Since I was a teenager, I have felt a special connection with deer. During a difficult time in my life I found myself looking for clues that all would be well again, that things would turn out ok. I came to find that this message of health and gentleness was, for me, symbolized by deer. I doodled, sketched, painted, and wrote about deer for years, in an attempt to understand and internalize their message of hope. Eventually I got a tattoo - an image of a sleeping fawn - in order to carry this symbolism with me wherever I go. My tattoo, which I refer to as "my friend," has truly been helpful to me over the nearly five years since I got it.
This tendency to look to animals for insights into how best to live our lives can be found across individuals and cultures all over the world. To continue the month's focus on symbols, I'm devoting this weeks post to looking at animal symbolism and how we may use it as a reminder to care for ourselves.
In Greek mythology, owls were a favorite of the goddess of wisdom, Athena. In these stories, she is often either accompanied by, or represented by an owl. Therefore, this bird has come to be associated with knowledge.
In terms of self care, knowledge is essential; we need to have knowledge about ourselves in order to know how best to care for ourselves. And In order to develop this self knowledge, sometimes we need to experiment. By trying new things we learn what we like and what we don't like, what is good for us and what isn't. The owl can serve as a reminder that experimentation is helpful, and being brave enough to try new things, even when it's scary, leads to the development of self knowledge that will ultimately help us care for ourselves in the best way possible.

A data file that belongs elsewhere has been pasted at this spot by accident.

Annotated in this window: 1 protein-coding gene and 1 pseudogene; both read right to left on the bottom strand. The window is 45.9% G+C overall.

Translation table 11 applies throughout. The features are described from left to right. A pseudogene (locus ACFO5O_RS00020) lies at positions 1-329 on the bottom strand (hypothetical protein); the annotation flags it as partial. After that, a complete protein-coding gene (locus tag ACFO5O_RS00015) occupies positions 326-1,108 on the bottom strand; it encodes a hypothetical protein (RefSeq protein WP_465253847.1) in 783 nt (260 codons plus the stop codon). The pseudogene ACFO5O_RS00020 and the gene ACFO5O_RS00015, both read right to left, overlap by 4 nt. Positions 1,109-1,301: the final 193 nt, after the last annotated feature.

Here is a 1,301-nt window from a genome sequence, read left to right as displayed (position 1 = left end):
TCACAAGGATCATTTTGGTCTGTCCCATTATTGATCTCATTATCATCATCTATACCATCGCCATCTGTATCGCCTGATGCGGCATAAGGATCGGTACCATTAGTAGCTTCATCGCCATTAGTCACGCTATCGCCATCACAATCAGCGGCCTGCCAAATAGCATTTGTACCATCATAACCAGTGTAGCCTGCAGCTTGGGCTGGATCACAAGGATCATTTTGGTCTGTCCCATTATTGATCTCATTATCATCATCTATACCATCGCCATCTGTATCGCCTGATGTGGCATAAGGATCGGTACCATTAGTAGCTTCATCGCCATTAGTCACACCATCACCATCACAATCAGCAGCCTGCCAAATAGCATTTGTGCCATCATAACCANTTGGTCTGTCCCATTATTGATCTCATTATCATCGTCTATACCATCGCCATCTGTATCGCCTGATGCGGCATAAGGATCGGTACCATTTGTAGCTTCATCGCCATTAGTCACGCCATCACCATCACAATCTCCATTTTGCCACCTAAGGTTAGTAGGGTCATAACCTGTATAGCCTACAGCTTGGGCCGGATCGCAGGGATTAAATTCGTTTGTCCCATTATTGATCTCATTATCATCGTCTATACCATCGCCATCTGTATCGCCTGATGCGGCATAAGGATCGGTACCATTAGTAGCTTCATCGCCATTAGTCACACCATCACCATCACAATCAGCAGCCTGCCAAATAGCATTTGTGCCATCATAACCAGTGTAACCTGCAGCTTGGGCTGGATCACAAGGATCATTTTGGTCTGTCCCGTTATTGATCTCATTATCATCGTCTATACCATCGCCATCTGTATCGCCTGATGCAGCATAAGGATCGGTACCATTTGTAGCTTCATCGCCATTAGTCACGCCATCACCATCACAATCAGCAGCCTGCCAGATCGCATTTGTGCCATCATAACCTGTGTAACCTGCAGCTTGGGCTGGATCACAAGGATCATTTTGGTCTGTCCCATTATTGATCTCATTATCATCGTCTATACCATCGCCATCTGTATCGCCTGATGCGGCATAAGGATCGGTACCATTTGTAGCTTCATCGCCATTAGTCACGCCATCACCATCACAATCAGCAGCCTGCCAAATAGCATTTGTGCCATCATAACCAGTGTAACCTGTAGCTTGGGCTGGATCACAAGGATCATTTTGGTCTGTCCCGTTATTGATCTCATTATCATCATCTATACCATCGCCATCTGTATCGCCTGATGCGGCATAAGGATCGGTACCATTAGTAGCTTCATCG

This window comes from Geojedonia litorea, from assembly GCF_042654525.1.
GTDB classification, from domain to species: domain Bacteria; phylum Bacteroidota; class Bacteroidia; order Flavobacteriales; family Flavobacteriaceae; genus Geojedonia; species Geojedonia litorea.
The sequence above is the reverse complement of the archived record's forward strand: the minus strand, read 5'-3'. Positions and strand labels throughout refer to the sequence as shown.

Originally, the Egyptian goddess Bast was depicted as a lion headed woman and was considered a fierce warrior goddess. However, as time went on, the image of a lion head was replaced with that of a domestic cat, and Bast became the goddess of pleasure. If you've ever spent time with a domestic cat, it is not hard to see why they would be associated with pleasure; cats do whatever they want, whenever they want. They are all about feeling comfortable, relaxed, and cozy.
While most of us can't afford to be quite as lazy, we might learn from the image of the cat about what it is like to truly relax. In our world, where efficiency and productivity are key, where to be hard working is highly valued, we sometimes forget the importance of pleasure. In the midst of our busy lives, perhaps we can rely on the symbolism of the cat to remind us to slow down every once in a while, and allow ourselves to relax and recharge.
Originally from China, but also very popular in Japan, Koi are bad ass fish that are capable of adapting to a variety of environments. They have a long life span (on average they live to be about 20 years old, but some have survived over 200 years in special circumstances), they are resilient, and are known to swim upstream. Koi fish are survivors.
When we look at images of Koi, whether in a Koi pond, photograph, or painting, we can remind ourselves that we too are resilient. We too are capable of overcoming adversity. This belief in ourselves and in our own personal strength is needed to get through life's challenges.
Check out the following links to get ideas on how to make animal symbolism an important part of your life and self care routine:
Do you have other ideas about how to incorporate animal symbolism into your self care routine? Which animal reminds you to care for yourself? Please share in the comments!